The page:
Police in Iran are reported to have taken 14 squirrels into custody , suspected of spying.
The rodents were found near the Iranian border allegedly equipped with eavesdropping devices. The reports have come from the official Islamic Republic News Agency (IRNA).
When asked about the confiscation of the spy squirrels, the national police chief said: "I have heard about it, but I do not have precise information."
The IRNA said that the squirrels were kitted out by foreign intelligence services - but they were captured two weeks ago by police officers.
A Foreign Office source told Sky News: "The story is nuts."
But if true, this would not be the first time animals have been used to spy. During World War II the Allied Forces used pigeons to fly vital intelligence out of occupied France.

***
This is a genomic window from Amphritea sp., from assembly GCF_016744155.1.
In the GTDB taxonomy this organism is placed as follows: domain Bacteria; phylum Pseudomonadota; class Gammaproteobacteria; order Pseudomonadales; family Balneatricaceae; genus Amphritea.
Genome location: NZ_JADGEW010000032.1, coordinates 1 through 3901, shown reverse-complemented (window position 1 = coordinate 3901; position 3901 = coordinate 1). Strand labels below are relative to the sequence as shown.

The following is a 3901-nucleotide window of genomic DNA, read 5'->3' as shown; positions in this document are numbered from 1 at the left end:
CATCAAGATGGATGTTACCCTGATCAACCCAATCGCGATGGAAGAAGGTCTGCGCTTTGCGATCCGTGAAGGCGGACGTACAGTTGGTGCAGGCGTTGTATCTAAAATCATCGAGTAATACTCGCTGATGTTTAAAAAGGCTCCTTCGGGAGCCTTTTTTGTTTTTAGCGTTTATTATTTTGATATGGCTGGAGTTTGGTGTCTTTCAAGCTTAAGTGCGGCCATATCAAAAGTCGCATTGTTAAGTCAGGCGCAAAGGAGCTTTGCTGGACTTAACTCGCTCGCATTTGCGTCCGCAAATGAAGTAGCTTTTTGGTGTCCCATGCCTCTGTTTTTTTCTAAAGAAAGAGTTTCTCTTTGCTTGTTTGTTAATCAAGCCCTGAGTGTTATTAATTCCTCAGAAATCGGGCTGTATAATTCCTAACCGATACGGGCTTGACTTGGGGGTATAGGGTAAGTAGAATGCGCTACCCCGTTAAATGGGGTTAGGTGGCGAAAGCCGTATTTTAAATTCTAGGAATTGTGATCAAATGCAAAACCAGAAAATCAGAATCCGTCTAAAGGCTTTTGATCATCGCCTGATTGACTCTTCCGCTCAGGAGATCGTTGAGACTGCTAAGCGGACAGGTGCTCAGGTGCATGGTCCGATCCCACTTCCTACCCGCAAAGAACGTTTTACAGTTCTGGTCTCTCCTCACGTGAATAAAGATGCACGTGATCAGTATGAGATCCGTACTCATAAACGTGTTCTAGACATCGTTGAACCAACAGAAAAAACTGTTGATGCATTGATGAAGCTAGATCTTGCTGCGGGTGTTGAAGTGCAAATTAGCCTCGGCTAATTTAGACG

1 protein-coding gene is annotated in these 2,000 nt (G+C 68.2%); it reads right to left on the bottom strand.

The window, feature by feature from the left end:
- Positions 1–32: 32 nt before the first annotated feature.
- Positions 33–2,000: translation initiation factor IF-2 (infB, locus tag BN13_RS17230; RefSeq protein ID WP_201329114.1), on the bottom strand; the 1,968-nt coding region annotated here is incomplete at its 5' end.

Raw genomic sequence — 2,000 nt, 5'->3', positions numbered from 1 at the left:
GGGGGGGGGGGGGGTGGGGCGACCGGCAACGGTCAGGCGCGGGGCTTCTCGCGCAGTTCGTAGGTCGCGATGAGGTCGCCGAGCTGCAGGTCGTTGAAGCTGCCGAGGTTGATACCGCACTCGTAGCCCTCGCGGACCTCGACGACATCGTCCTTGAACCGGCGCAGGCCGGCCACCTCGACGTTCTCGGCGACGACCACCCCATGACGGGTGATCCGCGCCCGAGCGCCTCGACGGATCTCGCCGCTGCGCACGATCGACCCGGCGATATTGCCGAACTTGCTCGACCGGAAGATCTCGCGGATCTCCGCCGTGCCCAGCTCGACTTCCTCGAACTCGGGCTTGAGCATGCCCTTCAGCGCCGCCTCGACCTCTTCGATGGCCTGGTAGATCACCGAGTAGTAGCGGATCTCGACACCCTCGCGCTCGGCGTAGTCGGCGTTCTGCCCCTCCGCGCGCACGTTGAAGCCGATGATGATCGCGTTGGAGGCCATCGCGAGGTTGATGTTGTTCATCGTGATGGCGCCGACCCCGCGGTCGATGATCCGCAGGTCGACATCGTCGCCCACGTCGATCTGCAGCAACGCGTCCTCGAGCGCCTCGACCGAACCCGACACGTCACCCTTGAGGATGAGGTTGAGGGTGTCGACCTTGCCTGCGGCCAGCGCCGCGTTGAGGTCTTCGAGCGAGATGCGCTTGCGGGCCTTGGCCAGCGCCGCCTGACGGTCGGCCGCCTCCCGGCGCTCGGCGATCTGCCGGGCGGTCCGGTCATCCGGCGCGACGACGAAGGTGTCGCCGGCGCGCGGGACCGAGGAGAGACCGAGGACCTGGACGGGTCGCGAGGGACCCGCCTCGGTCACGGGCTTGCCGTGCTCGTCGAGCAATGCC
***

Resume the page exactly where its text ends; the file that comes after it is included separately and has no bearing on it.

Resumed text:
More recently, US marines stationed in Kuwait have used chickens as a low-tech chemical detection system. It is also well documented that dolphins have been used to seek out underwater mines.
It is even claimed that M15 once planned to recruit a team of specially-trained gerbils as a secret weapon to sniff out spies.